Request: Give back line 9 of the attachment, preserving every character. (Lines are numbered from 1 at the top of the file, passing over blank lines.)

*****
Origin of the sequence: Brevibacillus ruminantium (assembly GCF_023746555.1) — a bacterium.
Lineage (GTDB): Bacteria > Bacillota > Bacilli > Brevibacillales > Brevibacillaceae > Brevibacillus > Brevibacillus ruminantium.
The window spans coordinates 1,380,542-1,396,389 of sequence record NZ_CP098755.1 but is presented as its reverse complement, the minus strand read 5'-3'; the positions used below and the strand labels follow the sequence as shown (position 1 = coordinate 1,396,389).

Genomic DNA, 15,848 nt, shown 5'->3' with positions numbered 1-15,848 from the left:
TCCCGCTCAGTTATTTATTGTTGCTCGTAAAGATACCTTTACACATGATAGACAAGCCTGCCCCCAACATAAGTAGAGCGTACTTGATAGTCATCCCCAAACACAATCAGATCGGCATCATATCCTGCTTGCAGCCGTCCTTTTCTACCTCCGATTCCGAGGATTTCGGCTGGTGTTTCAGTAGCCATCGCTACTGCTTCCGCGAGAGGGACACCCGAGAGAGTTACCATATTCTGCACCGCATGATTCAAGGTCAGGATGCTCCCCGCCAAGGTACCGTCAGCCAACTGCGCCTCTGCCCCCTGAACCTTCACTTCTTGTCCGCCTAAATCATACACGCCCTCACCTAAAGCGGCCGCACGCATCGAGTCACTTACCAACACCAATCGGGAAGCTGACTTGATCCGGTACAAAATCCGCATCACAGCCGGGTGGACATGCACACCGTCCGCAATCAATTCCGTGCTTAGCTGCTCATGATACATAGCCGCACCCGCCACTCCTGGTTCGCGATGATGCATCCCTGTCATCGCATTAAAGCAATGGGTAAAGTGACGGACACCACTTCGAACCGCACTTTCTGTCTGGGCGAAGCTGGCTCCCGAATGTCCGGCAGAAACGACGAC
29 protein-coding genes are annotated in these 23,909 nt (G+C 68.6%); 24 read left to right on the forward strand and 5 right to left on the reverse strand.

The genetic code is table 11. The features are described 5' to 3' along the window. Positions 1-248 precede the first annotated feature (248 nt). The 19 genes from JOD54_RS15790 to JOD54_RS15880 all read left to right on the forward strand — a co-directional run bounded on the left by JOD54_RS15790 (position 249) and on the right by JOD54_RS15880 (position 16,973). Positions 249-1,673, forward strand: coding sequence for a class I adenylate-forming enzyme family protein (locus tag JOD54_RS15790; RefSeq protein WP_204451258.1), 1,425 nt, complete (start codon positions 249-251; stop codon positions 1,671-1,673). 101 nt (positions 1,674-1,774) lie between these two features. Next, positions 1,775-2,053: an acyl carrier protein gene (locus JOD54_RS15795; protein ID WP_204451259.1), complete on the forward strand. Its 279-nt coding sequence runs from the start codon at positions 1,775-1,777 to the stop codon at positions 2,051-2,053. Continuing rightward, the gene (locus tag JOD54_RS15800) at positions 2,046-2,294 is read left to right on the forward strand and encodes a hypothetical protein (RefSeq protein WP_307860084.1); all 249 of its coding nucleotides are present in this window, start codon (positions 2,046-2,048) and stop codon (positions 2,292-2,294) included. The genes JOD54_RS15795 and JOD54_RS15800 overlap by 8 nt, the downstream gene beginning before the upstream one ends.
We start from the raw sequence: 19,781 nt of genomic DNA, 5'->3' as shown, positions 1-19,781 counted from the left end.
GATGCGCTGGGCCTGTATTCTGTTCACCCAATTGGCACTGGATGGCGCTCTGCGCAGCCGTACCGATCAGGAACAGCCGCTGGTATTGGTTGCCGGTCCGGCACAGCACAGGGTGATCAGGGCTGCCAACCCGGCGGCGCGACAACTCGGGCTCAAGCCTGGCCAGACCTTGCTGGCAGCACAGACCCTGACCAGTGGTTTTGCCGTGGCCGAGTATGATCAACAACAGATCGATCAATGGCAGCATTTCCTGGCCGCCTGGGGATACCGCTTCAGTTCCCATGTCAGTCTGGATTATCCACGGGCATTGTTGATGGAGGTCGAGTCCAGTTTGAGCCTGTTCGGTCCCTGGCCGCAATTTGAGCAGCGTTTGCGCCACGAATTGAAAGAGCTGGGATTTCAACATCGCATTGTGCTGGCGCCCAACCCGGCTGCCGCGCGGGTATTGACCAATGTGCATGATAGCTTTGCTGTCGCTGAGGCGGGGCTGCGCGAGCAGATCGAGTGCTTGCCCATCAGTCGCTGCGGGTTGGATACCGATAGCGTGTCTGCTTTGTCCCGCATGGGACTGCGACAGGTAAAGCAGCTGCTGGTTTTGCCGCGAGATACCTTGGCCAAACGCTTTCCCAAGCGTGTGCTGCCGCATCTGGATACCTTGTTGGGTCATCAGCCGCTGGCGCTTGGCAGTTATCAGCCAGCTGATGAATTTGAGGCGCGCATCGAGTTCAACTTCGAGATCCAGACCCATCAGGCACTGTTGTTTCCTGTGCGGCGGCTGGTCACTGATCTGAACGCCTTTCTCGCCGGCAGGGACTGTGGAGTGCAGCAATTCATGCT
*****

GATGCGCTGGGCCTGTATTCTGTTCACCCAATTGGCACTGGATGGCGCTCTGCGCAGCCGTACCGATCAGGAACAGCCGCTGGTATTGGTTGCCGGTCCGGCACAGCACAGGGTGATCAGGGCTGCCAACCCGGCGGCGCGACAACTCGGGCTCAAGCCTGGCCAGACCTTGCTGGCAGCACAGACCCTGACCAGTGGTTTTGCCGTGGCCGAGTATGATCAACAACAGATCGATCAATGGCAGCATTTCCTGGCCGCCTGGGGATACCGCTTCAGTTCCCATGTCAGTCTGGATTATCCACGGGCATTGTTGATGGAGGTCGAGTCCAGTTTGAGCCTGTTCGGTCCCTGGCCGCAATTTGAGCAGCGTTTGCGCCACGAATTGAAAGAGCTGGGATTTCAACATCGCATTGTGCTGGCGCCCAACCCGGCTGCCGCGCGGGTATTGACCAATGTGCATGATAGCTTTGCTGTCGCTGAGGCGGGGCTGCGCGAGCAGATCGAGTGCTTGCCCATCAGTCGCTGCGGGTTGGATACCGATAGCGTGTCTGCTTTGTCCCGCATGGGACTGCGACAGGTAAAGCAGCTGCTGGTTTTGCCGCGAGATACCTTGGCCAAACGCTTTCCCAAGCGTGTGCTGCCGCATCTGGATACCTTGTTGGGTCATCAGCCGCTGGCGCTTGGCAGTTATCAGCCAGCTGATGAATTTGAGGCGCGCATCGAGTTCAACTTCGAGATCCAGACCCATCAGGCACTGTTGTTTCCTGTGCGGCGGCTGGTCACTGATCTGAACGCCTTTCTCGCCGGCAGGGACTGTGGAGTGCAGCAATTCATGCT